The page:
This article outlines current publishing practices in the field of academic filmmaking through a detailed discussion of the development of Screenworks, a peer-reviewed online publication of practice research in screen media. The imperative for academics working in creative disciplines to publish and articulate their practice as research has increased in recent years, driven by research evaluation exercises such as the UK REF and Australian ERA. Screenworks has been at the forefront of defining the field of peer-reviewed publication of practice research. As editors of the journal, the authors draw upon their experience, alongside personal correspondence with contributors and academics working on other practice-based publications. The article examines how and why current editorial processes have developed and outlines the opportunities and challenges facing online publication of screen media practice research. The article offers several case studies which demonstrate the unique value of dialogic peer review for evolving practice researchers, helping them not only to contextualise their practice as research in the written statement, but also amending and editing the practice itself. The issue of sustainability is also explored, namely the distinct problem of indexing and archiving audiovisual practice research outputs that is essential to ensuring both their longevity and visibility.
About the Authors
Dr Charlotte Crofts is Associate Professor of Film at the University of the West of England (UWE Bristol), she co-founded Screenworksin 2006 with Jon Dovey and has been Editor in Chief since 2011. She is co-convenor of the UWE Moving Image Research Group (MIRG), co-convenor of the BAFTSS Practice Research SIG and was the first MeCCSA Practice Section Chair (2007-9). She was on the Advisory Board of the AHRC Filmmaking Research Network and is a member of REF Panel D as an output assessor for sub-panel 33 and an impact assessor sub-panel 34. Her research spans traditional publication, practice and knowledge exchange, including filmmaking (both documentary and narrative), pervasive media (award-winning locative heritage apps) and curatorial practice. She has led impact case studies for REF14 and REF21. She is on the steering committee of UNESCO Bristol City of Film, is director of the Cary Comes Home Festival (established 2014). She is co-founder of the Angela Carter society and is currently developing a feature film adaptation of Angela Carter’s ‘Flesh and the Mirror’ which has been supported by the BFI Development Fund.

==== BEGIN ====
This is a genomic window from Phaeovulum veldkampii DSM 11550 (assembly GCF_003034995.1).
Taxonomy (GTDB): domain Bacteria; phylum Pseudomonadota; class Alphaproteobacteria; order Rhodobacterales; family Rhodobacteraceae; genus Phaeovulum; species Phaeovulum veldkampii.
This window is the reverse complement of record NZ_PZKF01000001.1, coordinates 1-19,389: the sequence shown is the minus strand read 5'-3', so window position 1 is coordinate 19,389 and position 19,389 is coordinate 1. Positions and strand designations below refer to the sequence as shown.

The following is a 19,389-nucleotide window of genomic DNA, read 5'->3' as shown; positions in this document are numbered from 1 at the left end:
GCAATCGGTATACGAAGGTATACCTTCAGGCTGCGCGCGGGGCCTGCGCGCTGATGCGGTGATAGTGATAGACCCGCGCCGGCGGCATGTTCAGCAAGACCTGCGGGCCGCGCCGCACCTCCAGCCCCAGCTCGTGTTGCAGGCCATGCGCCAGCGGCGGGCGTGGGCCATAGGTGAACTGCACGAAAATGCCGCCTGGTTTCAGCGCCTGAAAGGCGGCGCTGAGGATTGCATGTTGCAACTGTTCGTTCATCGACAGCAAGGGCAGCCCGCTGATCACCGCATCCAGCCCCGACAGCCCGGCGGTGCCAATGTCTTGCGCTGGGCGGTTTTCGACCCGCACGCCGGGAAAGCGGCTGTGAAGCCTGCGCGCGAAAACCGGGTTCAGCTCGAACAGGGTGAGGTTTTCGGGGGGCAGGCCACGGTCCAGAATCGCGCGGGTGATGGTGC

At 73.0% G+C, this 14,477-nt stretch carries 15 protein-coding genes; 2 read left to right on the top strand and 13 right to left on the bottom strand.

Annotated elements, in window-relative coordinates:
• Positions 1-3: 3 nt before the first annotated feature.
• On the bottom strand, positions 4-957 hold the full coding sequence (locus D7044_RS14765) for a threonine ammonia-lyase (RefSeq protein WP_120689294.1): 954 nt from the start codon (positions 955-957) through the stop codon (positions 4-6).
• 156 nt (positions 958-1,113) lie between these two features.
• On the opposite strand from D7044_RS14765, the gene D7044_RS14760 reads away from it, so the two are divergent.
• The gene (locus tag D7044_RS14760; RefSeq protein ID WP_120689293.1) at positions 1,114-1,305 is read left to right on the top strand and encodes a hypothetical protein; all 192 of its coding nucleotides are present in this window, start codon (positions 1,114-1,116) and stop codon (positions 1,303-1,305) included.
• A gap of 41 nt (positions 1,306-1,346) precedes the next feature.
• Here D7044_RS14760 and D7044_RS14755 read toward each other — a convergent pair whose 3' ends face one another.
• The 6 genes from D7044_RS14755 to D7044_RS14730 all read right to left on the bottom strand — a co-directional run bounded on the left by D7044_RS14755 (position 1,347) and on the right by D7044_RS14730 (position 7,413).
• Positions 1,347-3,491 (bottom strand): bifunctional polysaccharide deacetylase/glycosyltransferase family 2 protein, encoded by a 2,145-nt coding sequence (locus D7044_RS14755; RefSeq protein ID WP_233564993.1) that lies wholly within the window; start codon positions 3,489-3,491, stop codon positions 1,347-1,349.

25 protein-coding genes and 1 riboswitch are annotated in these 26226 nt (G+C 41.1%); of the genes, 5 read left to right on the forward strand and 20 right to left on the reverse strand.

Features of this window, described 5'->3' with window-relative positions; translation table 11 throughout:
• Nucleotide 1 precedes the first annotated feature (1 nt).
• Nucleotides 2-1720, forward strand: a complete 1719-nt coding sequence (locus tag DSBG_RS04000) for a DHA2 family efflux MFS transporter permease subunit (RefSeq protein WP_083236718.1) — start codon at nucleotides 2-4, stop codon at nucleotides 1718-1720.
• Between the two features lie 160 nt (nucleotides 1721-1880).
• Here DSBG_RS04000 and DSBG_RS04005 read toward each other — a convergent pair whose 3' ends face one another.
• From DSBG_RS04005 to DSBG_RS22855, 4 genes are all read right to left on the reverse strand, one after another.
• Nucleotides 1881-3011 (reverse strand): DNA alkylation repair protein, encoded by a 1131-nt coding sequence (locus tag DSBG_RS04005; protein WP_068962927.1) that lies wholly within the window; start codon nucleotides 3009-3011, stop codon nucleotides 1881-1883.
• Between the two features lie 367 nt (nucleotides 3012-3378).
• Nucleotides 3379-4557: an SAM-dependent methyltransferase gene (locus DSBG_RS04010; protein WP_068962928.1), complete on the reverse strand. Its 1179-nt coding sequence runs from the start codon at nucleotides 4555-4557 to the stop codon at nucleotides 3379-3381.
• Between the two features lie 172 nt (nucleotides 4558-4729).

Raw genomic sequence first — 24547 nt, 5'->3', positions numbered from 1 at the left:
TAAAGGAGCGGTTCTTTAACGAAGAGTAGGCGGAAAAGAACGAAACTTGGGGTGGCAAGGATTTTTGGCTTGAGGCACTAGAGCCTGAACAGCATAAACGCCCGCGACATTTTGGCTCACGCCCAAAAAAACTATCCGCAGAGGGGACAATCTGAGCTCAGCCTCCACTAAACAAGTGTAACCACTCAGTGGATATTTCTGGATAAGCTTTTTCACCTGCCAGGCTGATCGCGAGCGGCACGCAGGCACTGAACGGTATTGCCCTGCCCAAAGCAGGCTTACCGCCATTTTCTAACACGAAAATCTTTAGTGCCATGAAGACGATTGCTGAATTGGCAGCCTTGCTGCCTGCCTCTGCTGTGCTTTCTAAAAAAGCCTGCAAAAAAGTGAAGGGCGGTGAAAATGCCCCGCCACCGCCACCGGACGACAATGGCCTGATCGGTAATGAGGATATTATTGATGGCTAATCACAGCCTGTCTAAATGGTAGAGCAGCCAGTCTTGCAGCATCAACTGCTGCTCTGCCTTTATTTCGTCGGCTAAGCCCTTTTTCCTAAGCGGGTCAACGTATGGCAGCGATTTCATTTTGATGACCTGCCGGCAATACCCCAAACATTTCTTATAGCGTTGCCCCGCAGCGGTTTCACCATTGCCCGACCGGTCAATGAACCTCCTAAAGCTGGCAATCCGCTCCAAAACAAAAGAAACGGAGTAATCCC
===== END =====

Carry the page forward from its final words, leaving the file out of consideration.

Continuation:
Dr Alex Nevill is a cinematographer, filmmaker and Senior Lecturer and Course Leader for the BA Filmmaking degree at Kingston University, London. He has photographed several independent feature films as well as award-winning short projects. In conjunction with his practice, Alex is the author of a short monograph Towards a Philosophy of Cinematography (forthcoming, Palgrave) and has published work in the Journal of Artistic Research, the Journal of Media Practice and Alphaville Journal of Film and Screen Media. Alex studied filmmaking at the Screen Academy Scotland and completed a PhD in the Digital Cultures Research Centre at UWE Bristol with a scholarship through the AHRC 3d3 Centre for Doctoral Training. Before joining NTU, Alex taught in the School of Cinema at San Francisco State University and prior to that Ravensbourne University London. He joined the Screenworks team as an Associate Editor in 2016. www.alexnevill.com